The fossilized rib of a Neanderthal carries evidence of the oldest bone tumor ever recorded, according to research published today in PLoS One.

It is a serendipitous discovery given the rarity of Neanderthal fossils. It is also surprising because this class of cancer is strongly connected to the recent expansion in human lifespan, and Neanderthals only lived for about half as long as today's humans.

"This was a young adult Neanderthal," said lead author Dr. David Frayer, a biological anthropologist at the University of Kansas. The bone cancer specimen was collected at the turn of the 20th century in the Krapina rock shelter, located some 34 miles north of what is now known as Zagreb, Croatia.

"Krapina has yielded one of the largest samples of human skeletal remains accumulated from any Upper Pleistocene site," wrote the authors. Over 900 human bones were uncovered during the excavation that took place between 1899 and 1905. Radiometric and tooth enamel dating suggests bones from this site are between 120,000 to 130,000 years old.

Prior to this finding, the earliest known bone cancers were discovered in mummies from Ancient Egypt and date back between 1,000 and 4,000 years.

The tumor found in this study blows that figure away, predating the Egyptian specimens by over 100,000 years.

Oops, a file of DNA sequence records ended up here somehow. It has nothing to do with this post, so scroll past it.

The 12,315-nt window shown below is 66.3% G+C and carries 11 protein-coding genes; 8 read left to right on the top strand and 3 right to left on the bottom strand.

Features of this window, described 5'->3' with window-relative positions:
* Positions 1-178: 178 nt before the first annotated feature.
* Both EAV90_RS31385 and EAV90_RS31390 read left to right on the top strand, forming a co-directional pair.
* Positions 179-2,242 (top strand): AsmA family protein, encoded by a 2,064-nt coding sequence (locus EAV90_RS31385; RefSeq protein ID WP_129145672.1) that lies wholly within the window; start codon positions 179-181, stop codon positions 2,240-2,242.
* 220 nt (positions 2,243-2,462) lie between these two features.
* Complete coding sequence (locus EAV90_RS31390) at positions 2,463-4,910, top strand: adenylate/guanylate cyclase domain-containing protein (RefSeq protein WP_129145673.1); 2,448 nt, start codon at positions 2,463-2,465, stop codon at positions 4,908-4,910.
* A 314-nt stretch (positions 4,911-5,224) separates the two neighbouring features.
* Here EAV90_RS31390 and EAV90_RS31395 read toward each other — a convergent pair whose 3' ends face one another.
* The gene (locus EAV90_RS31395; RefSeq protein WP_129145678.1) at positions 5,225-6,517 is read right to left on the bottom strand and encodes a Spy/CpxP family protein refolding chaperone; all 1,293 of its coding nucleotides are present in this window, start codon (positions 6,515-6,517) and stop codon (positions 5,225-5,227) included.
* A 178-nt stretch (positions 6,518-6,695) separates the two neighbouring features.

X-ray scans suggest the bone lesion is a 'fibrous dysplasia', a type of benign tumor that is the most common cancer found in ribs today. It is a developmental disorder marked by soft fibrous tissue replacing the normal core of the bone. This soft tissue expands, which weakens the bone and can cause fracture. The researchers ruled out other conditions that may have been at fault like bone infection or a cartilage cyst from bone marrow.

"The diagnosis was made by an experienced radiologist, co-author Dr. Morrie Kricun, who has identified hundreds of these in living people at the University of Pennsylvania hospital," continued Frayer. "Along with him, we eliminated all other possibilities."

This is not the oldest remnant of cancer ever discovered, however, as a 350 million-year-old tumor was found in a fish fossil from Cleveland, Ohio.

Source: Monge J, Kricun M, Radovcic J, Radovcic D, Mann A, Frayer DW. Fibrous Dysplasia in a 120,000+ Year Old Neandertal from Krapina, Croatia. PLoS One. 2013.